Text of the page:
IR35 reform forces public sector exodus

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Richard Hattersley
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IT contractors caught by the new IR35 reforms are leaving the public sector in their droves for more financially attractive positions in the private sector, which prompts questions about the public sector ability to deliver IT projects.

Statistics taken in June from IT job board CW jobs showed that 71% of IT contractors have had their income significantly reduced by as much as 30% due to the reforms. Almost half (47%) of the 1000 candidates surveyed say the reforms have forced them to leave, with 83% moving towards the private sector.

Public sector strain

The exodus has sparked fears about the public sector’s ability to deliver IT projects. This concern has already come to fruition with reports about how the 18 IT contractors behind HMRC’s Employment status service tool (used to determine IR35 status) downed their own tools.

An insider from the RCDT contractor group told ContractorUK that despite being assurances from their line manager it was ultimately decided centrally that they did fall within the rules.

According to the report, an HMRC leader admitted that all their projects “are turning RED as there’s just not the talent to deliver them successfully”.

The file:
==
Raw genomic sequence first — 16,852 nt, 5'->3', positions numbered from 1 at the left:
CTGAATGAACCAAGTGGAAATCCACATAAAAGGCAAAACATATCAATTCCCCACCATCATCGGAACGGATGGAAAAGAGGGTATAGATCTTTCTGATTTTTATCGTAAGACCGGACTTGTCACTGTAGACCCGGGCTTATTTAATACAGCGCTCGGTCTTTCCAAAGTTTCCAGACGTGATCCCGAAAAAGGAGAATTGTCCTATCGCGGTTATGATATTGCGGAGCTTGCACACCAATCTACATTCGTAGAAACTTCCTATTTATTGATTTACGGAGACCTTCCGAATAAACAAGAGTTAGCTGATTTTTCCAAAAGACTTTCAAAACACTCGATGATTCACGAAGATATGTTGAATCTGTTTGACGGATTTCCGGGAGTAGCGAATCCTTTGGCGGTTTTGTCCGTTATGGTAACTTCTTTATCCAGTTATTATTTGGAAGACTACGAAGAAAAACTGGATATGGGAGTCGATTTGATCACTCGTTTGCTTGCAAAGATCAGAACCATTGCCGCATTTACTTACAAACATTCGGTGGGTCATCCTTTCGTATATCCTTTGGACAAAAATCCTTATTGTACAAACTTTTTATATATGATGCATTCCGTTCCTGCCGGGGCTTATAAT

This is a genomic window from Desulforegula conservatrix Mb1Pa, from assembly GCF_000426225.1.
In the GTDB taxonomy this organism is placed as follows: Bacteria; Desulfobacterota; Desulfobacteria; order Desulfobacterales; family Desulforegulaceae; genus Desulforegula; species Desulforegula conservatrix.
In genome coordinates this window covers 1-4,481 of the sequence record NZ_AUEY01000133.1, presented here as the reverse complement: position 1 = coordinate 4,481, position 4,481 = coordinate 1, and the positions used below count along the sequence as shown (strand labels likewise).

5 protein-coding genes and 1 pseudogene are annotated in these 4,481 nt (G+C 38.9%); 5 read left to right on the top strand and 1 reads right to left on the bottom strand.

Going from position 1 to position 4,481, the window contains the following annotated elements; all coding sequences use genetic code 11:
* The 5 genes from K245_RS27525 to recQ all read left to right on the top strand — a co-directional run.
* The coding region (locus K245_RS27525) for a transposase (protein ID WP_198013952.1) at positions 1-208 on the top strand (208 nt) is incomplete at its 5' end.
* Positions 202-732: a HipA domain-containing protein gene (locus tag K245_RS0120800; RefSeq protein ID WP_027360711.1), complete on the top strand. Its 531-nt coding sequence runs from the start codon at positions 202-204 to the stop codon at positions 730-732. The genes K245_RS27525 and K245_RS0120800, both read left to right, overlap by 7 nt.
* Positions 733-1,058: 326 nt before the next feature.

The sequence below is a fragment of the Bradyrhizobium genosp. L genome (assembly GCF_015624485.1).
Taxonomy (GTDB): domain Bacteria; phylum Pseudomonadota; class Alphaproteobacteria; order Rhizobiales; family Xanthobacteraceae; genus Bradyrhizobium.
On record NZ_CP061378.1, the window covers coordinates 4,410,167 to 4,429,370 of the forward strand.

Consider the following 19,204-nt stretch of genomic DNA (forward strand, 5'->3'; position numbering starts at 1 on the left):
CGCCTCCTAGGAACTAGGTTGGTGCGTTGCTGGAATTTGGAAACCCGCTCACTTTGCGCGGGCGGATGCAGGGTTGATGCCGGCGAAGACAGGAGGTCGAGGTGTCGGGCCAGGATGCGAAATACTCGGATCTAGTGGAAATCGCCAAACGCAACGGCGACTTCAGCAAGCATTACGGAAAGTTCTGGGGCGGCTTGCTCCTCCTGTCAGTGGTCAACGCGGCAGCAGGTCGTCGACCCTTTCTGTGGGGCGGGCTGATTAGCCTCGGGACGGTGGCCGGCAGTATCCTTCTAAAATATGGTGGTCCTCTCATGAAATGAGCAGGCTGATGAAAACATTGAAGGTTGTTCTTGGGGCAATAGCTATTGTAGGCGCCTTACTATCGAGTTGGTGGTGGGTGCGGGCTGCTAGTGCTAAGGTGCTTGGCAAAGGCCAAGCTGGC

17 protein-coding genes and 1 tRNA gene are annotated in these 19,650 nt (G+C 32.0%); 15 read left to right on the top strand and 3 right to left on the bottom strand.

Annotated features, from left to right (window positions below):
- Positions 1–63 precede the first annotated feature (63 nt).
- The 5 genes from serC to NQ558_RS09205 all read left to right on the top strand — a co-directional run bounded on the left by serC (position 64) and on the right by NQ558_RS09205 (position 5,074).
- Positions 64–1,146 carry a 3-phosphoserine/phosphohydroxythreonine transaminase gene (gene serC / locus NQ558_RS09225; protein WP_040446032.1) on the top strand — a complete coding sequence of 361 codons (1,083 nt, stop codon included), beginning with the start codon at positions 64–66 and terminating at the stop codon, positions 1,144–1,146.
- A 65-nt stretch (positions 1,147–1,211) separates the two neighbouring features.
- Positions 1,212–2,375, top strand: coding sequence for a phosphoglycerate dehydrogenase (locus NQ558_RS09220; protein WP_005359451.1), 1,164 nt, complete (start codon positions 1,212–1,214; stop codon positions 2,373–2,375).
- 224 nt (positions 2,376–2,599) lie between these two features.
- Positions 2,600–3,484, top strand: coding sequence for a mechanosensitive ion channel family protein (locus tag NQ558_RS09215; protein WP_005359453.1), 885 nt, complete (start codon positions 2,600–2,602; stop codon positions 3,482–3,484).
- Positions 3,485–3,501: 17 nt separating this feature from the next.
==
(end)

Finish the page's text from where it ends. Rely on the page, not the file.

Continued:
‘A real cause for concern’

With IT projects now in jeopardy, the public sector’s digital skills have been scrutinised, as 47% of surveyed contractors say the current skillset is insufficient. 

As a result, 62% of candidates and 55% of recruiters believe IT project delivery will suffer. While the public sector may look towards contractors to fill the skills gap, one in five contractors have vowed to charge more to offset the reforms. And likewise, recruiters have seen clients raise salary offers or permanent roles.  

Fears surrounding IR35 has caused 51% of those surveyed to expect the rules to seep into the private sector soon.

Reacting to IR35’s impact on the public sector, Dominic Harvey, director of CW Jobs, said: “We are now facing a perfect storm of a brain drain from the public sector, questions over future project delivery, and an increase in fees from those contractors choosing to stay put: all are a real cause for concern.”

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Well, HMRC only have themselves to blame. It is not like they couldn't have tested the changes internally before exposing the whole of the public sector. If HMRC don't get the corrections needed to their on-line self assessment return and its calculations as promised by October, they are going to have even more problems as people like me demand the repayment of tax that has been due since the start of this financial year.

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30th Jul 2017 16:17

Do you think HMRC really wanted to introduce this? They were probably forced into it by this public sector hating government. Now of course when work is put up for tender the public sector will find it harder to compete.

I truly hope all IT consultants leave government contracts very quickly

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to the_Poacher
03rd Aug 2017 18:55